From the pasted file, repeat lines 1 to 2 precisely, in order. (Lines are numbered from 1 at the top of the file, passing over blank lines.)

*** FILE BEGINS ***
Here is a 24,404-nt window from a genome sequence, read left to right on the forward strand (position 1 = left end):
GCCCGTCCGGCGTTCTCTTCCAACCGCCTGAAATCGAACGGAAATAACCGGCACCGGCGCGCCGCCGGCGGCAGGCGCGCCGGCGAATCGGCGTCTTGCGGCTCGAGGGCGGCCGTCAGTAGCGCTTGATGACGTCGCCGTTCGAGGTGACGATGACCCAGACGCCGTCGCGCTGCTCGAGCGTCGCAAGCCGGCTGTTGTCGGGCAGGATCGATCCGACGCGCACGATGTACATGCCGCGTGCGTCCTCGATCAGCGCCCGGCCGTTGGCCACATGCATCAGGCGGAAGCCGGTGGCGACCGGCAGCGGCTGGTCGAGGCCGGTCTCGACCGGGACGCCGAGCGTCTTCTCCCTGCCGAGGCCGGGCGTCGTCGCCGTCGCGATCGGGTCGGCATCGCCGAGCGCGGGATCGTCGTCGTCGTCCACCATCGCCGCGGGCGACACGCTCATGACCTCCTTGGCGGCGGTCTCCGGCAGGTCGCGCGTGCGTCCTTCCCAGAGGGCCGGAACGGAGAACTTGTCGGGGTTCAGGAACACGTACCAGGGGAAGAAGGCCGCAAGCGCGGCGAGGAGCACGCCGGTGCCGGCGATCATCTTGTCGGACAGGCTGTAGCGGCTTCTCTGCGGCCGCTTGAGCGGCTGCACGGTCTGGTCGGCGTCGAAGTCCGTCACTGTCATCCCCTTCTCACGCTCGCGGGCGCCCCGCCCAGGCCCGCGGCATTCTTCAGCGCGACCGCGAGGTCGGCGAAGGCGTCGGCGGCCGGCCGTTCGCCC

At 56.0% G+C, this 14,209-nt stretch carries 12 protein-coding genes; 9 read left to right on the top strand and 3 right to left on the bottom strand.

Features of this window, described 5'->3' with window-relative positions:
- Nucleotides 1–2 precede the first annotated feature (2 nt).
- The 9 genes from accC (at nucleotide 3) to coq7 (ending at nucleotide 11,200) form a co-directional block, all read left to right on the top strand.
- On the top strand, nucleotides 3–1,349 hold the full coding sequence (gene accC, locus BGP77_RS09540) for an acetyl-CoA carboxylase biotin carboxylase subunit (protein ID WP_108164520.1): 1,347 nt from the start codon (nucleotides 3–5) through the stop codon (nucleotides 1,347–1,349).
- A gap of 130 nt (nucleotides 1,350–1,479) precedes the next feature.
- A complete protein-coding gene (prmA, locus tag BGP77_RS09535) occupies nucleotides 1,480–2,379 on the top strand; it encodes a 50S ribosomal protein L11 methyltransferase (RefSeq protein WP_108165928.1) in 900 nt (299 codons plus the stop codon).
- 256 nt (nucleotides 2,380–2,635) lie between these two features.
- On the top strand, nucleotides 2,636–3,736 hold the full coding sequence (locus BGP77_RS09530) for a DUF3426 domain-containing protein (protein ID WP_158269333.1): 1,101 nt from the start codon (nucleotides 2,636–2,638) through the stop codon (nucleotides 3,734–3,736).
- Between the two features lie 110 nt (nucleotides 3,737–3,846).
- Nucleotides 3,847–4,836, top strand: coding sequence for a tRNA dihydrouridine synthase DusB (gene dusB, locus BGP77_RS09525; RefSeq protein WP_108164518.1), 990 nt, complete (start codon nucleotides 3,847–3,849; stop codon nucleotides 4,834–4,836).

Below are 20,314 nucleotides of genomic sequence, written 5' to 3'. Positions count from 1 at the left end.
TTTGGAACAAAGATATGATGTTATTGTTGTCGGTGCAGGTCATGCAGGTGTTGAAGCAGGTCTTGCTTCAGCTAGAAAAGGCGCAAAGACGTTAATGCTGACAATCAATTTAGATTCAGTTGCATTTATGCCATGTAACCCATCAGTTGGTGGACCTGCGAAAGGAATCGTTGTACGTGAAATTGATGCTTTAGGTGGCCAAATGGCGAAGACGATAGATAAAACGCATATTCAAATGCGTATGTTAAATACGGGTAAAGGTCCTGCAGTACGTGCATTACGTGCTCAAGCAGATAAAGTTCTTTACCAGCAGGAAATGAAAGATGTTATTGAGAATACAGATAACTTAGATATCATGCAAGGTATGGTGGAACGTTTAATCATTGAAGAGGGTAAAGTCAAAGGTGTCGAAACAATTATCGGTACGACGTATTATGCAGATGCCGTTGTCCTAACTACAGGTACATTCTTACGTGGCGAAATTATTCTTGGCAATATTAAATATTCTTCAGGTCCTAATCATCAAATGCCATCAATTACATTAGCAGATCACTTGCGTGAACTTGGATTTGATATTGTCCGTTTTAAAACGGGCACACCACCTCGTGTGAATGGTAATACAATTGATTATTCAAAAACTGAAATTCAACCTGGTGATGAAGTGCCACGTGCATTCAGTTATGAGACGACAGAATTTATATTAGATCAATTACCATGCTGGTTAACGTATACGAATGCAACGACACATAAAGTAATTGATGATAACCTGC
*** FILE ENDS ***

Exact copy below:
Here is a 24,404-nt window from a genome sequence, read left to right on the forward strand (position 1 = left end):
GCCCGTCCGGCGTTCTCTTCCAACCGCCTGAAATCGAACGGAAATAACCGGCACCGGCGCGCCGCCGGCGGCAGGCGCGCCGGCGAATCGGCGTCTTGCGGCTCGAGGGCGGCCGTCAGTAGCGCTTGATGACGTCGCCGTTCGAGGTGACGATGACCCAGACGCCGTCGCGCTGCTCGAGCGTCGCAAGCCGGCTGTTGTCGGGCAGGATCGATCCGACGCGCACGATGTACATGCCGCGTGCGTCCTCGATCAGCGCCCGGCCGTTGGCCACATGCATCAGGCGGAAGCCGGTGGCGACCGGCAGCGGCTGGTCGAGGCCGGTCTCGACCGGGACGCCGAGCGTCTTCTCCCTGCCGAGGCCGGGCGTCGTCGCCGTCGCGATCGGGTCGGCATCGCCGAGCGCGGGATCGTCGTCGTCGTCCACCATCGCCGCGGGCGACACGCTCATGACCTCCTTGGCGGCGGTCTCCGGCAGGTCGCGCGTGCGTCCTTCCCAGAGGGCCGGAACGGAGAACTTGTCGGGGTTCAGGAACACGTACCAGGGGAAGAAGGCCGCAAGCGCGGCGAGGAGCACGCCGGTGCCGGCGATCATCTTGTCGGACAGGCTGTAGCGGCTTCTCTGCGGCCGCTTGAGCGGCTGCACGGTCTGGTCGGCGTCGAAGTCCGTCACTGTCATCCCCTTCTCACGCTCGCGGGCGCCCCGCCCAGGCCCGCGGCATTCTTCAGCGCGACCGCGAGGTCGGCGAAGGCGTCGGCGGCCGGCCGTTCGCCC